Page:Popular Science Monthly Volume 11.djvu/333

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ATMOSPHERIC PRESSURE AND LIFE.

must result insufficient respiration, or, more accurately speaking, insufficient absorption of oxygen." "The quickening of the respiration, which tends to offset the evil, is insufficient," says Martins, "for it would have to be twice as frequent, and have double amplitude, in order to compensate the diminution in the quantity of air inspired." Finally, Dr. Jourdanet adds that, "the pressure being reduced, the oxygen must be dissolved in the blood in a less proportion:" hence a pathological state analogous to anæmia, and which he calls anoxy-hœmia.

These ideas have been met with many objections. In reply to De Saussure it was said that the atmosphere, even at half-pressure, contains a great deal more oxygen than is needed for respiration; and in reply to Jourdanet that, according to the researches of Fernet, oxygen in the blood being in the state of combination, and not of solution, its quantity does not depend on barometric pressure.

My own experiments show that De Saussure and Jourdanet are right. They further prove the sagacity of Jourdanet in recognizing in the inhabitants of the Anahuac plateau the injurious influence of low pressure which, though not perceptible in the state of health, reveals itself on the slightest attack of disease. I need not detail here the long series of experiments which have led me to conclude that the symptoms following diminished pressure, whether slowly or rapidly applied, are simply the result of a diminution of the oxygen in the blood; in a word, that they are nothing but a sort of asphyxia in the midst of the "pure and invigorating mountain-air."

Still I may repeat here an experiment which can be performed wherever we have a pneumatic apparatus; this experiment clearly proves that the lessening of the barometric pressure is of no account, mechanically, in the production of the phenomena. These are the result rather of chemico-physical action, the blood not being sufficiently charged with oxygen.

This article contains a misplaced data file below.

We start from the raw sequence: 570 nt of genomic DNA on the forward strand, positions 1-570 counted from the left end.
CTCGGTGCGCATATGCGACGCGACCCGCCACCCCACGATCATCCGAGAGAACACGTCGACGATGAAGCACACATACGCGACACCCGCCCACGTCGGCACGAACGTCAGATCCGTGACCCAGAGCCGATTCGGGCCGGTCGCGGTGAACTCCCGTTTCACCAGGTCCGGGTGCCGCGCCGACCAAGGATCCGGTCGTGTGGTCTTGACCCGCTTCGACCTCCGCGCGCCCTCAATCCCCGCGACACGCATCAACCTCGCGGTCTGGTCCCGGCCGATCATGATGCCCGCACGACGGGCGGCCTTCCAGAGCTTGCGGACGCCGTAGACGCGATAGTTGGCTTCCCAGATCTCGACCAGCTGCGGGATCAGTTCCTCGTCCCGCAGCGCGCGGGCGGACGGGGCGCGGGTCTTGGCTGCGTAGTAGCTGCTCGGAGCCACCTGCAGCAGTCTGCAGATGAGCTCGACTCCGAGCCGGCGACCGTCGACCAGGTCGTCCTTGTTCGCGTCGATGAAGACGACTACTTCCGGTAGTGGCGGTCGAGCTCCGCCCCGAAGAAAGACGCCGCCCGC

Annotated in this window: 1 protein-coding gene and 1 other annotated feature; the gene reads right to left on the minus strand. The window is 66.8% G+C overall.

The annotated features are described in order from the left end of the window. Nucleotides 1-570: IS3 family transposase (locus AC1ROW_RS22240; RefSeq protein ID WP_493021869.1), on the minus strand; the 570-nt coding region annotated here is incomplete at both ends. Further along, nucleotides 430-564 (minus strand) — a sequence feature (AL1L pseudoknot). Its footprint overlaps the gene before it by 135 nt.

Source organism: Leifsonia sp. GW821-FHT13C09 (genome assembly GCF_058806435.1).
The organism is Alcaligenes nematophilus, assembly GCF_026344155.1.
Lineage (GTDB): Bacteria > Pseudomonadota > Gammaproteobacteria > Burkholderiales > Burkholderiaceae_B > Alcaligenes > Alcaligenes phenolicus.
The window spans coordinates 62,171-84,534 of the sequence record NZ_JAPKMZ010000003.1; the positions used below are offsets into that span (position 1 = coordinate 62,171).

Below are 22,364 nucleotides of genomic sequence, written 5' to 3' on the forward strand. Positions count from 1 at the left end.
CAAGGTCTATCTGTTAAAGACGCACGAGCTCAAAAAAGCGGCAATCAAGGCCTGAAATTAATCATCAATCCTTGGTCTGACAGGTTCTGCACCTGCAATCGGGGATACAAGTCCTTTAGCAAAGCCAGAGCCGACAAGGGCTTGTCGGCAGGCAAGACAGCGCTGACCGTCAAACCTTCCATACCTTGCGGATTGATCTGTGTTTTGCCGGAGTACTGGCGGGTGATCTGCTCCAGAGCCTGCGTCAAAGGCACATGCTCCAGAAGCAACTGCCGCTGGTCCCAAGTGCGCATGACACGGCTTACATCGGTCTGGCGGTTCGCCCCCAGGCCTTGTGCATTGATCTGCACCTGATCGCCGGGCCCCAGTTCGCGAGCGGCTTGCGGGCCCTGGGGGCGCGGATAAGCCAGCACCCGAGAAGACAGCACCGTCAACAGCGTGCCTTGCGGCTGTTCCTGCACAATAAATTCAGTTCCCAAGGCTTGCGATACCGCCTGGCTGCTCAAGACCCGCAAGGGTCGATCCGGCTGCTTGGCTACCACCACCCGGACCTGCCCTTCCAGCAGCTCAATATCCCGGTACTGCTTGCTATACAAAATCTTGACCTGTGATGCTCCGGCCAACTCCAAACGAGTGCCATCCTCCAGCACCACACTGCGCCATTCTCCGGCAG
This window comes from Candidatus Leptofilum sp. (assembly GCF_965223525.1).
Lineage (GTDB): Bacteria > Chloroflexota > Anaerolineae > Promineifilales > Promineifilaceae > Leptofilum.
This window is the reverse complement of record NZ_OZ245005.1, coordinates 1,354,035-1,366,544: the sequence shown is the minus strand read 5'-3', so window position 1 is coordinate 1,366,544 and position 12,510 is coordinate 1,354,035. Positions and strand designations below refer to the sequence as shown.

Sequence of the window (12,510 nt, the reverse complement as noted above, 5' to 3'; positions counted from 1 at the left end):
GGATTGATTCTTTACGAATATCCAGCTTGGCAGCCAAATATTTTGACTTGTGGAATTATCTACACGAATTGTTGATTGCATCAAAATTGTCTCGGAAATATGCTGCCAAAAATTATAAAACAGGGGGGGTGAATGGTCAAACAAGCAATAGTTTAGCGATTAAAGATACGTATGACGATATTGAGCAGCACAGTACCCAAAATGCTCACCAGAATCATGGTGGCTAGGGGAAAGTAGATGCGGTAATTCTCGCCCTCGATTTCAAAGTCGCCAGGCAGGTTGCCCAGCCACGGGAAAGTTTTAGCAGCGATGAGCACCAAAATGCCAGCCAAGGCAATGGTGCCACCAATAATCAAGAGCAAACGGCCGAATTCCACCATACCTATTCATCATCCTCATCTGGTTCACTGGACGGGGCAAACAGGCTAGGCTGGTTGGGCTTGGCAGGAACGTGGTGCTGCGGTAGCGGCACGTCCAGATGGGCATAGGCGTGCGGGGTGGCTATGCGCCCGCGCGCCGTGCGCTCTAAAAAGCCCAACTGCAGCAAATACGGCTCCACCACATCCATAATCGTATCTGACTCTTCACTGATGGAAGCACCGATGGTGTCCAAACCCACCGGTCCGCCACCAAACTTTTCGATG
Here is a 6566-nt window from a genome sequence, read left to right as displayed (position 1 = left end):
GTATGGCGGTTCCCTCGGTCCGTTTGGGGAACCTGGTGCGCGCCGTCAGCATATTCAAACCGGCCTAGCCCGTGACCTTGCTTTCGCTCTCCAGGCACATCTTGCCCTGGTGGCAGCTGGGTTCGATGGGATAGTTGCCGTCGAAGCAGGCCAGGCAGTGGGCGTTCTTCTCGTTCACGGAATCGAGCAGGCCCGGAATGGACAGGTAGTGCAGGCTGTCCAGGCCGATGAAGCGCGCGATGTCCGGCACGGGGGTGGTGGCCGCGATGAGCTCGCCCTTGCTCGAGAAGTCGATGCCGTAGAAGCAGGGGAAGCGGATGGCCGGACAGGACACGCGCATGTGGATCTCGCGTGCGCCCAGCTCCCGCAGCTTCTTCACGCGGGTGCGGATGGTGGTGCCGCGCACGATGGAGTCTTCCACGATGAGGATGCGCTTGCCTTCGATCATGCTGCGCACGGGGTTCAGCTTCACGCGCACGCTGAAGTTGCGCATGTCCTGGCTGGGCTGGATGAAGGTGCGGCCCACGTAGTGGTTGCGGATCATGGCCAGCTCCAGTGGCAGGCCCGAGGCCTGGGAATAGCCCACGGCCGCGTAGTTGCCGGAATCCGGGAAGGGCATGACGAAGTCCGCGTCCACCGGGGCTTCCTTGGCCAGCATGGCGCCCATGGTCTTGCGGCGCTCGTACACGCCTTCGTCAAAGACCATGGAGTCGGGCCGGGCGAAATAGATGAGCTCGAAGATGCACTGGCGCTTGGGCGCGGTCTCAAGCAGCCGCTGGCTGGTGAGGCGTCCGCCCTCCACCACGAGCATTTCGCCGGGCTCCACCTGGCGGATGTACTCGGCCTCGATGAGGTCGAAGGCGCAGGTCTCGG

We place a sparrow in the pneumatic bell-glass A (Fig. 1), which communicates with the manometric tube C E, The pressure is gradually lessened by means of the tube B. When the manometer shows only 30 centimetres' pressure in the bell-glass, the bird gives pretty serious evidence of suffering; at 20 centimetres it totters, reels, and falls upon its side; at 18 centimetres it struggles violently, and would die in a few seconds, were I to leave it in this situation. So I quickly place at a an indicator, to show the height attained by the mercurial column, and, opening the cock D, I introduce into the bell-glass not air, but oxygen from the India-rubber bag O. At once the bird becomes himself again. I let it breathe a little while, and again I diminish the pressure as before. But now we reach 30 centimetres, 25 centimetres, without difficulty; not till we reach 20 centimetres does the bird appear to show some little signs of discomfort; we reach 13 centimetres, a', a pressure much less than before, and yet the